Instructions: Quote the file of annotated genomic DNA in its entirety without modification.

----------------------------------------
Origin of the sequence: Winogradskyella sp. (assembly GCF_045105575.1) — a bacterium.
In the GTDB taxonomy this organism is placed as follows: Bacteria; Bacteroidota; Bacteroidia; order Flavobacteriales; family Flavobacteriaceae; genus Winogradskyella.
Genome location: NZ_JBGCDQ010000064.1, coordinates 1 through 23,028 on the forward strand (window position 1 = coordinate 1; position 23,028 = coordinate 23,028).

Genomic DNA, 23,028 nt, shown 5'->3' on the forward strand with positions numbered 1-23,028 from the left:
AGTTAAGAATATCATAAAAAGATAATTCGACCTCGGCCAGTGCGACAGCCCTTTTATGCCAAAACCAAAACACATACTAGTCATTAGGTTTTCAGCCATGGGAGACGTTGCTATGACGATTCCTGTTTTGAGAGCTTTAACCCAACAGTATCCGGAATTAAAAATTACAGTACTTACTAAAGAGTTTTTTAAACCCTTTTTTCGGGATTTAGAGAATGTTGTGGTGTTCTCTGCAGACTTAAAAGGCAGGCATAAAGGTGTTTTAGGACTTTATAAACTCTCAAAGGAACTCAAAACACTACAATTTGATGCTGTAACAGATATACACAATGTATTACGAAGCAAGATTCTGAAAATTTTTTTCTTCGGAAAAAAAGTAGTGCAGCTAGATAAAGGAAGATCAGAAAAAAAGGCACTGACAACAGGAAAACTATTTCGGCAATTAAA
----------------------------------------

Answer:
Origin of the sequence: Winogradskyella sp. (assembly GCF_045105575.1) — a bacterium.
In the GTDB taxonomy this organism is placed as follows: Bacteria; Bacteroidota; Bacteroidia; order Flavobacteriales; family Flavobacteriaceae; genus Winogradskyella.
Genome location: NZ_JBGCDQ010000064.1, coordinates 1 through 23,028 on the forward strand (window position 1 = coordinate 1; position 23,028 = coordinate 23,028).

Genomic DNA, 23,028 nt, shown 5'->3' on the forward strand with positions numbered 1-23,028 from the left:
AGTTAAGAATATCATAAAAAGATAATTCGACCTCGGCCAGTGCGACAGCCCTTTTATGCCAAAACCAAAACACATACTAGTCATTAGGTTTTCAGCCATGGGAGACGTTGCTATGACGATTCCTGTTTTGAGAGCTTTAACCCAACAGTATCCGGAATTAAAAATTACAGTACTTACTAAAGAGTTTTTTAAACCCTTTTTTCGGGATTTAGAGAATGTTGTGGTGTTCTCTGCAGACTTAAAAGGCAGGCATAAAGGTGTTTTAGGACTTTATAAACTCTCAAAGGAACTCAAAACACTACAATTTGATGCTGTAACAGATATACACAATGTATTACGAAGCAAGATTCTGAAAATTTTTTTCTTCGGAAAAAAAGTAGTGCAGCTAGATAAAGGAAGATCAGAAAAAAAGGCACTGACAACAGGAAAACTATTTCGGCAATTAAA